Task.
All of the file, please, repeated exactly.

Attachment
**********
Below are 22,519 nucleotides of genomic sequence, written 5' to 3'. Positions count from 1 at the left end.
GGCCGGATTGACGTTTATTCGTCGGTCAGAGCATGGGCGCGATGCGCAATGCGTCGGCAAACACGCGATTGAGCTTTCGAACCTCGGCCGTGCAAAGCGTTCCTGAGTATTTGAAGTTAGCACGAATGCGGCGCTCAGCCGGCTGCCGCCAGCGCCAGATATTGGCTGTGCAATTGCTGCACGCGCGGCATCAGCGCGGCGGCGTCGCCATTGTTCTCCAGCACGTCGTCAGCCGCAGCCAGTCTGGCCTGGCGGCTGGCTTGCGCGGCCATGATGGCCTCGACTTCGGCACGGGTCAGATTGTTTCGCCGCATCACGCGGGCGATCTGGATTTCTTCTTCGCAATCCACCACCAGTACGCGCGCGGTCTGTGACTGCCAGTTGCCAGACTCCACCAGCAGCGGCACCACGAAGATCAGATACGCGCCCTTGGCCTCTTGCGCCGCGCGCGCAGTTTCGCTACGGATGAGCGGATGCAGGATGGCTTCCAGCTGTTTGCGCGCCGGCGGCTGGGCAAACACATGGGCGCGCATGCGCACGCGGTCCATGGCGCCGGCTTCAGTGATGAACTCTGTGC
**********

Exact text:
Below are 22,519 nucleotides of genomic sequence, written 5' to 3'. Positions count from 1 at the left end.
GGCCGGATTGACGTTTATTCGTCGGTCAGAGCATGGGCGCGATGCGCAATGCGTCGGCAAACACGCGATTGAGCTTTCGAACCTCGGCCGTGCAAAGCGTTCCTGAGTATTTGAAGTTAGCACGAATGCGGCGCTCAGCCGGCTGCCGCCAGCGCCAGATATTGGCTGTGCAATTGCTGCACGCGCGGCATCAGCGCGGCGGCGTCGCCATTGTTCTCCAGCACGTCGTCAGCCGCAGCCAGTCTGGCCTGGCGGCTGGCTTGCGCGGCCATGATGGCCTCGACTTCGGCACGGGTCAGATTGTTTCGCCGCATCACGCGGGCGATCTGGATTTCTTCTTCGCAATCCACCACCAGTACGCGCGCGGTCTGTGACTGCCAGTTGCCAGACTCCACCAGCAGCGGCACCACGAAGATCAGATACGCGCCCTTGGCCTCTTGCGCCGCGCGCGCAGTTTCGCTACGGATGAGCGGATGCAGGATGGCTTCCAGCTGTTTGCGCGCCGGCGGCTGGGCAAACACATGGGCGCGCATGCGCACGCGGTCCATGGCGCCGGCTTCAGTGATGAACTCTGTGC